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Gina's question at Yahoo! Answers regarding rate of change of plane's distance from radar station

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MarkFL

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Feb 24, 2012
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Here is the question:

related rates; Find the rate at which the distance from the plane to the station is increasing when it is..?


A plane flying horizontally at an altitude of 1 mi and a speed of 470 mi/h passes directly over a radar station. Find the rate at which the distance from the plane to the station is increasing when it is 5 mi away from the station. (Round your answer to the nearest whole number.)
__ mi/h

thanks will vote best answer!!!
I have posted a link there to this topic so the OP can see my work.
 
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MarkFL

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Feb 24, 2012
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Hello Gina,

First, let's draw a diagram:

gina.jpg

The plane is at $P$, the radar station is at $R$, $h$ is the altitude of the plane (which is constant since its flight is said to be horizontal) and $x$ is the distance from the radar station to the point on the ground (or at the same level as the radar station) directly below the plane. $s$ is the distance from the plane the the radar station.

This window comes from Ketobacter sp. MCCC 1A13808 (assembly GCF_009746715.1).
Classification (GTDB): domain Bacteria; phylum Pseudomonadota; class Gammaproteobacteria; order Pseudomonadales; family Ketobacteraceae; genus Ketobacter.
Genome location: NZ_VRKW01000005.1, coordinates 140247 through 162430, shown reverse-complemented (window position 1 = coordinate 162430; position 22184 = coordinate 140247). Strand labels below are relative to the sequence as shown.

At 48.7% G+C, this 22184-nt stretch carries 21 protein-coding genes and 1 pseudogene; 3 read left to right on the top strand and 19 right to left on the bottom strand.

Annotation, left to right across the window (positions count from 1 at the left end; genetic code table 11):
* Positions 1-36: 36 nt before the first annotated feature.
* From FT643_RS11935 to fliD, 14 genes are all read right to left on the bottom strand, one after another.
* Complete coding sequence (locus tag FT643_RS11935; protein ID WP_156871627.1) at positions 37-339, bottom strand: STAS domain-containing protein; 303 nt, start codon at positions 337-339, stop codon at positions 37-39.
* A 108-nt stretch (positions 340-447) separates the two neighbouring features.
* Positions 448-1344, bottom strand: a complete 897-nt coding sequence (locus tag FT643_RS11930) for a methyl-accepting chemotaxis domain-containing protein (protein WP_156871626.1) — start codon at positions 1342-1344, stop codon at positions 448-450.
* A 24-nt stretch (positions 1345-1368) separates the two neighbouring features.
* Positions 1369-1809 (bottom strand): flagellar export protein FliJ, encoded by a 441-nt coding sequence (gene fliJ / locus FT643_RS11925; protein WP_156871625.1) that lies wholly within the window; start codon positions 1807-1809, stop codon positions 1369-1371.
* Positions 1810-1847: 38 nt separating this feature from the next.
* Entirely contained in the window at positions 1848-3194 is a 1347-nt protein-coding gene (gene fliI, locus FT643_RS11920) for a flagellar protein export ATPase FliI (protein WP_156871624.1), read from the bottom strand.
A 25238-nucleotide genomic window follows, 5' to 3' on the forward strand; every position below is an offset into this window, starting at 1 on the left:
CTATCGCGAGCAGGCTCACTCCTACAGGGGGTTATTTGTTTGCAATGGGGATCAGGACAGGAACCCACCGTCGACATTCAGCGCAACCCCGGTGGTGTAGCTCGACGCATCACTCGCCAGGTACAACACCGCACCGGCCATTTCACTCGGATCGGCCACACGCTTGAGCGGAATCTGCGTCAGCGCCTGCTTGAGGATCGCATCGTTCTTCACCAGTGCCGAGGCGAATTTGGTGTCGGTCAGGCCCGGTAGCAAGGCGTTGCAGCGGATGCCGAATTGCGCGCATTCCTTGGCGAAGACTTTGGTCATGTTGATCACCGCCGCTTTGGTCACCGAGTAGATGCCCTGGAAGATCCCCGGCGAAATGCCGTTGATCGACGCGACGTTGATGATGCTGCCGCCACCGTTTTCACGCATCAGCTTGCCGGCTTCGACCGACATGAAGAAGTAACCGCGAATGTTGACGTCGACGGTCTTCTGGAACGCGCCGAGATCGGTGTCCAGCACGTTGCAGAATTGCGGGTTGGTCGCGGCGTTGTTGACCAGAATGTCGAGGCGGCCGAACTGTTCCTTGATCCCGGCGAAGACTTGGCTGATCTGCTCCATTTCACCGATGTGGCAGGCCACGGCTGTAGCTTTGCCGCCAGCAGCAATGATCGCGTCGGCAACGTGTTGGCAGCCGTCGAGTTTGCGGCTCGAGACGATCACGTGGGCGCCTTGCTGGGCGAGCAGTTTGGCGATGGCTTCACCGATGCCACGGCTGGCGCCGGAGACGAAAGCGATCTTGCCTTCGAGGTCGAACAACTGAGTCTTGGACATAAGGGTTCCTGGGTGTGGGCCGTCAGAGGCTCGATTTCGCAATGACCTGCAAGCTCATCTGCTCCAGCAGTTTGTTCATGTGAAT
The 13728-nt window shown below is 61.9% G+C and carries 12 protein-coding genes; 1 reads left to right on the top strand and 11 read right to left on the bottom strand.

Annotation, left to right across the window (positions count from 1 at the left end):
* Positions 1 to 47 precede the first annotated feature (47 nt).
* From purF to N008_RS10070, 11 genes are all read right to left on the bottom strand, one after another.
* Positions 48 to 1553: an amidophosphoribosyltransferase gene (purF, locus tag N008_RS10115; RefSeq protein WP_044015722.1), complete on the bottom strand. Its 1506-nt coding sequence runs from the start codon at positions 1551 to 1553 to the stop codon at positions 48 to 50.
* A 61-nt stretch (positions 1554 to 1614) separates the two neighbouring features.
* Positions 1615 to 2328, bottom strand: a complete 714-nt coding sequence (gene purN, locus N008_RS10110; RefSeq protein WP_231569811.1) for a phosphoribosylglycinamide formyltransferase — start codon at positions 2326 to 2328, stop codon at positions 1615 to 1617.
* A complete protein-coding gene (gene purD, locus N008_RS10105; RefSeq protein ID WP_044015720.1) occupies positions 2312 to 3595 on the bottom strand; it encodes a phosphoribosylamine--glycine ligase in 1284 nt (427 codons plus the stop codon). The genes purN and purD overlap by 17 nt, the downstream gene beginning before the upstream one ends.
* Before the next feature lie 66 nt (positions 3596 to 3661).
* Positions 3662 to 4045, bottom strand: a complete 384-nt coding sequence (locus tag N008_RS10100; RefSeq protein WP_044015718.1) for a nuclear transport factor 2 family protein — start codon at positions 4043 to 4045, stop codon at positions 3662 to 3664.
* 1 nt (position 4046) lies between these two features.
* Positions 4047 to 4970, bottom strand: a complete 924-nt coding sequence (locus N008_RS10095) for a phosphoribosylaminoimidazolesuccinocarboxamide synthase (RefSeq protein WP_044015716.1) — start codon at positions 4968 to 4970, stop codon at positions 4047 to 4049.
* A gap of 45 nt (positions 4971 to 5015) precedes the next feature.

Using the Pythagorean theorem, we may state:

(1) \(\displaystyle x^2+h^2=s^2\)

Implicitly differentiating (1) with respect to time $t$, we find:

\(\displaystyle 2x\frac{dx}{dt}=2s\frac{ds}{dt}\)

We are interested in solving for \(\displaystyle \frac{ds}{dt}\) since we are asked to find the rate at which the distance from the plane to the station is increasing when it is 5 mi away from the station. So, we find:

\(\displaystyle \frac{ds}{dt}=\frac{x}{s}\frac{dx}{dt}\)

Now, we do not know $x$ but we know $h$ and $s$, and so solving (1) for $x$ (and taking the positive root since it represents a distance), we find:

\(\displaystyle x=\sqrt{s^2-h^2}\)

And so we have:

\(\displaystyle \frac{ds}{dt}=\frac{\sqrt{s^2-h^2}}{s}\frac{dx}{dt}\)

Now, the speed $v$ of the plane represents the time rate of change of $x$, hence:

\(\displaystyle v=\frac{dx}{dt}\)

and so we may write:

\(\displaystyle \frac{ds}{dt}=\frac{v\sqrt{s^2-h^2}}{s}\)

Now, we may plug in the given data:

\(\displaystyle v=470\frac{\text{mi}}{\text{hr}},\,s=5\text{ mi},\,h=1\text{ mi}\)

and we then find:

\(\displaystyle \frac{ds}{dt}=\frac{470\sqrt{5^2-1^2}}{5} \frac{\text{mi}}{\text{hr}}=188\sqrt{6}\frac{\text{mi}}{\text{hr}}\approx460.504071643238 \text{ mph}\)

And so we have found that the rate at which the distance from the plane to the station is increasing when it is 5 mi away from the station is about 461 mph.